Robert Heimer, a researcher at the Yale School of Public Health, says it’s important to recognize that harm reduction includes motorists wearing seat belts and bicyclists wearing helmets. Heimer says a harm reduction approach should be used with people from all social strata, not just marginalized groups like drug users. Their pariah status has led to the implemation of policies that have resulted in increased deaths. For example, the failure to fund clean needle programs increases the likelihood that many addicts will re-use needles contaminated with HIV, the virus that causes AIDS.
Heimer worked on a seminal study that began in 1990, when the state of Connecticut allowed a needle exchange pilot program to be created in New Haven. “By the middle of the 1980s, syringe-borne HIV far outstripped sexual transmission in the state,” he said. “It was 70 percent of the cases in New Haven.”
After a year of providing clean needles in exchange for addicts’ contaminated ones, Heimer and his colleagues estimated the HIV infection rate from dirty needles had fallen by 40 percent. “The program was so successful that the evidence persuaded the state to expand the number of programs and allow limited, over-the-counter sale of syringes – up to the discretion of the pharmacist,” he said.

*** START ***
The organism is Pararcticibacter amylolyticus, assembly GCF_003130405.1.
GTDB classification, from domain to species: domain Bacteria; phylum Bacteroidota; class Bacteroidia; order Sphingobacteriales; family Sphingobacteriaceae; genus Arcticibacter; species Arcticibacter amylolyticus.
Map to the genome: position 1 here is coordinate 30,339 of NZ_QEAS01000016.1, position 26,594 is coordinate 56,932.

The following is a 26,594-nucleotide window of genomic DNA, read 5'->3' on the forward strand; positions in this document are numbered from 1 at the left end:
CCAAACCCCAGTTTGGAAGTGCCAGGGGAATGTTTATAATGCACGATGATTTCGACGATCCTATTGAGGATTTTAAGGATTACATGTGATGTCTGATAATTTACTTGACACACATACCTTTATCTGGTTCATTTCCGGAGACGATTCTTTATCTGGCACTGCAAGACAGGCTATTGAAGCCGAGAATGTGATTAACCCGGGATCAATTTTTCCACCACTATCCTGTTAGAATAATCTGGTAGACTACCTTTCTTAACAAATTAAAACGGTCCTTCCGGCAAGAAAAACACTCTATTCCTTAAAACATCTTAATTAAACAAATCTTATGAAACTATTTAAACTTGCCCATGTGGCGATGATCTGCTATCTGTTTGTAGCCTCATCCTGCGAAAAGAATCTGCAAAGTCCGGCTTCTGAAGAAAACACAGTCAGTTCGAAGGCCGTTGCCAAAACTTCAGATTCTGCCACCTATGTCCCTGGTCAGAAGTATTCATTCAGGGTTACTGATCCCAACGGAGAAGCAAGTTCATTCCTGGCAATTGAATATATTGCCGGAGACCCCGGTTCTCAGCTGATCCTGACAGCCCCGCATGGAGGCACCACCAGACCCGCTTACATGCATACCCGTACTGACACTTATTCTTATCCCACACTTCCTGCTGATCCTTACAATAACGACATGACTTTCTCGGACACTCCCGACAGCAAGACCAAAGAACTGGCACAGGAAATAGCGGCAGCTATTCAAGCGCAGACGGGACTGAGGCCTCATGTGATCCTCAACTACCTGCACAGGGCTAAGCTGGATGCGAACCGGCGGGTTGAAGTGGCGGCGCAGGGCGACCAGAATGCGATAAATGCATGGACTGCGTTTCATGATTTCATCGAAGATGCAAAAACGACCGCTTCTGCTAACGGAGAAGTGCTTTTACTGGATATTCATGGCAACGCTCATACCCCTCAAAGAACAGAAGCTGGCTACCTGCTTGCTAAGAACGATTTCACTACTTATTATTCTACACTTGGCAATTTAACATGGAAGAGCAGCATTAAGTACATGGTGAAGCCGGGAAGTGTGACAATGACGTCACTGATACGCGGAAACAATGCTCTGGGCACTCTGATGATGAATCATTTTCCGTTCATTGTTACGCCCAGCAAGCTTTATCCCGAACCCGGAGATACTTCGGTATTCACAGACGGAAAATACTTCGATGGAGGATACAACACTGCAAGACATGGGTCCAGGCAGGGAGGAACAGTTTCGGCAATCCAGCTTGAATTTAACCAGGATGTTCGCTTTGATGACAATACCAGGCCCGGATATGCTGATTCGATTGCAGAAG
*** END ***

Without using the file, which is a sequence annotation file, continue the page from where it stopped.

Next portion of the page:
Fast forward 20 years, and only two states – Delaware and New Jersey – still outlaw the sale of syringes without a prescription. Pennsylvania changed its law to allow such sales only last month. (Yet even now, after such success, Heimer says only 30 percent of pharmacists in Connecticut are willing to sell syringes to individuals who would use them to practice their drug habit more safely.)
While selected cities and states were developing life-saving programs like New Haven’s, the federal government – under every president since the rise of AIDS in the 1980s – has refused to ask Congress to fund needle exchanges. That may be changing under President Barack Obama.